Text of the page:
Rescue hustling kids from streets
THE EDITOR, Sir:
I believe it's contrary to who we are as Jamaicans and against our inalienable values of human dignity, love and philanthropy to have countless children, especially boys, vending, wiping windscreens and soliciting on the streets.
The number of children seen on the streets, particularly in urban areas, is enormously high. I am sure that we can appreciate that minors are more susceptible to abuse and exploitation, and are more likely to be deprived of their childhood, educational opportunities and other social benefits. Frankly, this is a recipe for disaster.
The fact that our children are on the streets for hours
unsupervised is a reflection of systemic failure. Regrettably so, it mirrors the rapid deterioration of the value structures of our families, communities and country. It is not acceptable.
Poor parenting contributes greatly to this problem. However, where our parents fall short in fulfilling their obligation to provide for, and to protect children, mechanisms must be in place to provide the requisite assistance. Many of our parents need to do more and should be held accountable for their failures.
Similarly, our agencies of government entrusted with the care and protection of our children need to do more.
I believe this is the opportune time for us to redefine and reshape, substantively, the developmental agenda for our children's future.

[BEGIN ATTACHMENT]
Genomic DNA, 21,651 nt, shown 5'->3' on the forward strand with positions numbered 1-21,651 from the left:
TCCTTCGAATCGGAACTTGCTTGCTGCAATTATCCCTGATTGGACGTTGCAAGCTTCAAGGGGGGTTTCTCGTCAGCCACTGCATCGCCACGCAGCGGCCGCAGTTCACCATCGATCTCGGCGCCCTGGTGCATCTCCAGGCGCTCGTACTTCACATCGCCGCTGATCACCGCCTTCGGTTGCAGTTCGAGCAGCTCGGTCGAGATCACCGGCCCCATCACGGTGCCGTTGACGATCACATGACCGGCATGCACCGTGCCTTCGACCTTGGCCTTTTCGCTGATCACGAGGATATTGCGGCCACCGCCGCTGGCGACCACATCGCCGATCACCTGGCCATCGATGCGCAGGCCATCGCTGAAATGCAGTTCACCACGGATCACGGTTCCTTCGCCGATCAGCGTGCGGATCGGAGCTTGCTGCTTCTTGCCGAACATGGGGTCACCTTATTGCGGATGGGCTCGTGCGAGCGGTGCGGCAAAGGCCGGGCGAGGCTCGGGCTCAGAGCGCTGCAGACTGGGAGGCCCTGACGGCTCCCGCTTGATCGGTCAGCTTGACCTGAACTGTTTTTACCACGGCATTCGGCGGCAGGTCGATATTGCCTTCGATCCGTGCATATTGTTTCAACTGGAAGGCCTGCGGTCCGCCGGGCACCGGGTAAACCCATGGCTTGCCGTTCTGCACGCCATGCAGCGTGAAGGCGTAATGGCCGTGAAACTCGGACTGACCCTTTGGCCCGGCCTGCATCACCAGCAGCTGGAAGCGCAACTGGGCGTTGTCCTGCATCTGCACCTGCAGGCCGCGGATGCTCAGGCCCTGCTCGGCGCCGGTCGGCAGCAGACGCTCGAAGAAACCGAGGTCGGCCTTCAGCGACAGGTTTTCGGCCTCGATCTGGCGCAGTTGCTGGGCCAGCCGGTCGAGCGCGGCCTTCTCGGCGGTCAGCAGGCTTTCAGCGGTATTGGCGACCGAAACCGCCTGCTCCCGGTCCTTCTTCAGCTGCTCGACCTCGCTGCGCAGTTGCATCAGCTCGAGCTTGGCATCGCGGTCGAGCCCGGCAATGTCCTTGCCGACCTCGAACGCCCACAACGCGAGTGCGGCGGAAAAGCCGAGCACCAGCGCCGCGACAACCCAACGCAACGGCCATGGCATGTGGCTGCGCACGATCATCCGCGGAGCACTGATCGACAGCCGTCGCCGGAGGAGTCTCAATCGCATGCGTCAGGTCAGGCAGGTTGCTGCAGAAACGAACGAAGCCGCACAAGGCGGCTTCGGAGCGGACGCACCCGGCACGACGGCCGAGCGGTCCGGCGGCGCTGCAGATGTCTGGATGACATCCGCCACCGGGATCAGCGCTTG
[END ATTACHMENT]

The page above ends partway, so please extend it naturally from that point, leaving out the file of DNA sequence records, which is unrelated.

Historically, parents have been the earliest and most influential persons to their children. This should be re-emphasised powerfully through partnerships with the media, civic organisations, churches, and schools. Also, let us strengthen existing policies or innovate new ones to empower parents and hone their skills as leaders, protectors, nurturers and caregivers of their families.
It's time to move beyond the debates and recommit ourselves to fixing this longstanding problem. No government by itself will be able to fix all our problems. As citizens, we, too, must actively play our part in creating the country we envision.
Let us collaborate and build partnerships to fix our archaic systems. We owe it to our children to provide them with a chance of a better life and a better Jamaica.
TREVOR L. COLE